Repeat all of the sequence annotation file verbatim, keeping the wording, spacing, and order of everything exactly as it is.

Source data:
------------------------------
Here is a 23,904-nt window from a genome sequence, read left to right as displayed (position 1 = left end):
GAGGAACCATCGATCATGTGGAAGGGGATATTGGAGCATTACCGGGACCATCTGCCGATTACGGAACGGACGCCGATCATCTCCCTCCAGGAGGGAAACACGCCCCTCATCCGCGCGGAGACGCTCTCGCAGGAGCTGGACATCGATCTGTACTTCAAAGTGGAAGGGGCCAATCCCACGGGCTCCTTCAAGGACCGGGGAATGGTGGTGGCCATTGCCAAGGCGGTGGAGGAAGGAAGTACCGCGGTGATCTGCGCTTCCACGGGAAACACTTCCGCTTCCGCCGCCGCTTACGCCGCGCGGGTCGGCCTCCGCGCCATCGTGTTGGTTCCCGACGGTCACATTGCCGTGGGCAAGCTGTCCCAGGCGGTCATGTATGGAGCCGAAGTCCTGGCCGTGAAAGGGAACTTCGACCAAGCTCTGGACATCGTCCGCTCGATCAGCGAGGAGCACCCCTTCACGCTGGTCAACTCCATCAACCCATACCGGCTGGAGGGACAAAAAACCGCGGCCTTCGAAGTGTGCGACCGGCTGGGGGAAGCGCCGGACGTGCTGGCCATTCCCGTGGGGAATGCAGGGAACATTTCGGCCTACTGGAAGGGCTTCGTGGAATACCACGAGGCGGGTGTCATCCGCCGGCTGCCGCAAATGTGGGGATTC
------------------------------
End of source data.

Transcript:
Here is a 23,904-nt window from a genome sequence, read left to right as displayed (position 1 = left end):
GAGGAACCATCGATCATGTGGAAGGGGATATTGGAGCATTACCGGGACCATCTGCCGATTACGGAACGGACGCCGATCATCTCCCTCCAGGAGGGAAACACGCCCCTCATCCGCGCGGAGACGCTCTCGCAGGAGCTGGACATCGATCTGTACTTCAAAGTGGAAGGGGCCAATCCCACGGGCTCCTTCAAGGACCGGGGAATGGTGGTGGCCATTGCCAAGGCGGTGGAGGAAGGAAGTACCGCGGTGATCTGCGCTTCCACGGGAAACACTTCCGCTTCCGCCGCCGCTTACGCCGCGCGGGTCGGCCTCCGCGCCATCGTGTTGGTTCCCGACGGTCACATTGCCGTGGGCAAGCTGTCCCAGGCGGTCATGTATGGAGCCGAAGTCCTGGCCGTGAAAGGGAACTTCGACCAAGCTCTGGACATCGTCCGCTCGATCAGCGAGGAGCACCCCTTCACGCTGGTCAACTCCATCAACCCATACCGGCTGGAGGGACAAAAAACCGCGGCCTTCGAAGTGTGCGACCGGCTGGGGGAAGCGCCGGACGTGCTGGCCATTCCCGTGGGGAATGCAGGGAACATTTCGGCCTACTGGAAGGGCTTCGTGGAATACCACGAGGCGGGTGTCATCCGCCGGCTGCCGCAAATGTGGGGATTC